Department of Industry, Commerce & Enterprises
Government of West Bengal

Climate of West Bengal

The climate of West Bengal varies from tropical savanna in the southern portions to humid subtropical in the north.There are five main seasons in West Bengal: spring, summer, rainy season, a short autumn, and winter.


Spring in BengalA short spring is expected in some parts of the state, especially in the northern parts North Bengal. That is the time when Holi takes place.


The summer season extends from first week of March to June . While the summer in the delta region is noted for excessive humidity, the western highlands experience a dry summer like northern India, with the highest day temperature ranging from 38 °C (100 °F) to 45 °C (113 °F). The average temperature is 30 degrees Celsius.

Summer in BengalAt nights, a cool southerly breeze carries moisture from the Bay of Bengal bringing relief to the people. The rising temperature results in the formation of low pressure troughs in the parts of the state during April–May. These troughs attract winds from the north-west and cyclonic storms and rainfall along with thunderstorms often occurs; these are known in West Bengal as Kalbaisakhi, or Nor'westers, often occur.


Rains in BengalThe rainy season stretches from July to the end of September. During this period, the South-West Monsoons pick up moisture from the Bay of Bengal and blow over the state. Most of the annual average rainfall of 175 cm about 125 cm occurs during this period. Heavy rainfall of above 250 cm is observed in the Darjeeling, Jalpaiguri, Alipurduar and Cooch Behar district. Later, blowing westwards, the winds cause average rainfall of 125 cm in the northern plains and western plateau region. During the arrival of the monsoons, low pressure in the Bay of Bengal region often leads to the occurrence of storms in the coastal areas.


Autumn in BengalAutumn season is experienced in West Bengal for a very short period, from beginning of October to the middle of November. The skies remain clear in the autumn and temperature begins to gradually decrease. High pressure is replaced by low pressure and due to its influence the retreating monsoon blow over the state. Troughs of low pressure are often developed near the Bay of Bengal, resulting cyclonic storms. These are known as Ashwiner Jhar and often cause huge destruction. This season is a festive season in West Bengal due to the celebration of Durga puja, Lakshmi Puja and Diwali.It is the season of long holidays When people can come in or go out of the state.It is the season of Family re-union and enjoyment.It is the season for Feeling togetherness.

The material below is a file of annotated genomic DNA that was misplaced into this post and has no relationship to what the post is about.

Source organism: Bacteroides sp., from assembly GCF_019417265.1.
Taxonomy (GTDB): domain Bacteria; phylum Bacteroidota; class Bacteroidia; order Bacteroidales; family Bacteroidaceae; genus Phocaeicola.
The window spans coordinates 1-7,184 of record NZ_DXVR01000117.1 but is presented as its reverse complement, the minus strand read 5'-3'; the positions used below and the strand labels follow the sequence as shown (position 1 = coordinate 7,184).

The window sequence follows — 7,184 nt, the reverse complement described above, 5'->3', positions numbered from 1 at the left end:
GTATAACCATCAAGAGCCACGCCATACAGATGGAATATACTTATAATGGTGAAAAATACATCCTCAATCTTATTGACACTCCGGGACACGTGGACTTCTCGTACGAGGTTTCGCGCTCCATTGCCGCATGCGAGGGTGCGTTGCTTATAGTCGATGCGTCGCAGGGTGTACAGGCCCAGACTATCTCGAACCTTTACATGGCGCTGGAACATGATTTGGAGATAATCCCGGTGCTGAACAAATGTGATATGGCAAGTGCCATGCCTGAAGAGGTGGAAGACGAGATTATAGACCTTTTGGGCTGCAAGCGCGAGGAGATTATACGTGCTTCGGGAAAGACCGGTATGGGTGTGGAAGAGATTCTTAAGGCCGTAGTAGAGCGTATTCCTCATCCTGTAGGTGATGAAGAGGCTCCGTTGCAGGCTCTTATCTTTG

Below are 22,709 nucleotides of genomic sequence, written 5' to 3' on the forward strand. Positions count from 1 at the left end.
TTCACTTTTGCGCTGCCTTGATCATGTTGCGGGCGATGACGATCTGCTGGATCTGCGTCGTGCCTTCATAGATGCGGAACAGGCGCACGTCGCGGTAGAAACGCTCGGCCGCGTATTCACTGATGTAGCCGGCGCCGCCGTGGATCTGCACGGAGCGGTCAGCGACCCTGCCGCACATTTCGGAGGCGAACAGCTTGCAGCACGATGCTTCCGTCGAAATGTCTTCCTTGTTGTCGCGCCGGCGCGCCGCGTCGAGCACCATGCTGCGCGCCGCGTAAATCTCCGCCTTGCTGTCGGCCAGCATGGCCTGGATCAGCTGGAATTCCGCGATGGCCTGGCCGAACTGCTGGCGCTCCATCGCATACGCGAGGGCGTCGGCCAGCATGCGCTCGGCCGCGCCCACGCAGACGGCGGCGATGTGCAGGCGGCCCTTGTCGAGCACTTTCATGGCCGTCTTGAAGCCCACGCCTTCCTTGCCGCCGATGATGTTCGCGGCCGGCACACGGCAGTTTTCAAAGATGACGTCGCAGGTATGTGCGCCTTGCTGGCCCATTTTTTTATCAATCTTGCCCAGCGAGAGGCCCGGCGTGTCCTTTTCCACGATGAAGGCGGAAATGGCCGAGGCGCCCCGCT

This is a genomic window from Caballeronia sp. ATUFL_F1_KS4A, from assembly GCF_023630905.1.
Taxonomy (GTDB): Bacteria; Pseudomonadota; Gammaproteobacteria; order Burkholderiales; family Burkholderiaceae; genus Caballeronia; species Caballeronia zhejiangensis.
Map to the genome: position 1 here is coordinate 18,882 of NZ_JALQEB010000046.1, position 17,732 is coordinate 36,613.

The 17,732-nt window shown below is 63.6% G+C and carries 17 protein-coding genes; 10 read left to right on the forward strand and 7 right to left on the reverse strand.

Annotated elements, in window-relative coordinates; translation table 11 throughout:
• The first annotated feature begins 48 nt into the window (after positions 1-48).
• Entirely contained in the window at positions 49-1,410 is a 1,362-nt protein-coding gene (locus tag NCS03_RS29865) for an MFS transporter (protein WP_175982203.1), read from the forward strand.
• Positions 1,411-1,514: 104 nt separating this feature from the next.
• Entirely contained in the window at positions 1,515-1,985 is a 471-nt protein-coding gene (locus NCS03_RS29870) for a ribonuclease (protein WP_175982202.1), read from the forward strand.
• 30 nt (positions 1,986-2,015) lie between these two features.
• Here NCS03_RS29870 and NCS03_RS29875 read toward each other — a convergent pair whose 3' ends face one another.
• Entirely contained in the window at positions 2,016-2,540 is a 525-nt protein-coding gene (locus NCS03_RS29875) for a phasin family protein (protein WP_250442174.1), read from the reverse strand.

Winter in BengalWinter season is experienced in the state from mid-November to February, with January being the coldest month. Winter is cold to mild over the plains with average minimum temperatures of 9 to 16 °C. A cold and dry northern wind blows in the winter, substantially lowering the humidity level. However some rainfall may be received from the Western Disturbances. However, the Darjeeling Himalayan hill region experiences a harsh winter, with occasional snowfall at places.In the northern plain district like Jalpaiguri, Coochbehar, Alipurduar the minimum temperature can often drop to the 5 to 7 degree C mark. Occasionally slight rainfall occurs under the influence of low depressions in northwest India. These is known as' western disturbances'.


The Tropic of Cancer passes 6 km north of Nabadwip, so, according to latitude, the northern part of the state falls in the temperate belt and the southern part fall in the tropical belt. But the southern part receives adequate rainfall and because of maritime influence is not severely hot. Barring the mountainous parts of Darjeeling and Jalpaiguri, the entire state experiences a warm wet tropical monsoon climate. Regional differences are visible in the climate. In the western plateau region, rainfall is low and variations in temperature are more common; maritime influence in the coastal region makes the climate here moderate and pleasant. The summer temperatures in the state ranges between 26 °C (79 °F) and 43 °C (109 °F) while the winter temperatures range from 10 °C (50 °F) to 19 °C (66 °F).


The annual rainfall varies in the different parts of the state. North Bengal receives the highest rainfall, 200 to 400 cm. In the coastal areas rainfall is about 200 cm, in the Ganga plain and in the central part of the state rainfall is about 150–200 cm and in the western plateau region the amount of rainfall received is about 100 to 125 cm. Drought is a common phenomenon in the Bankura and Purulia districts. Rainfall that occurs in the Summer months often bring about heavy storms called Kalbaishakhi.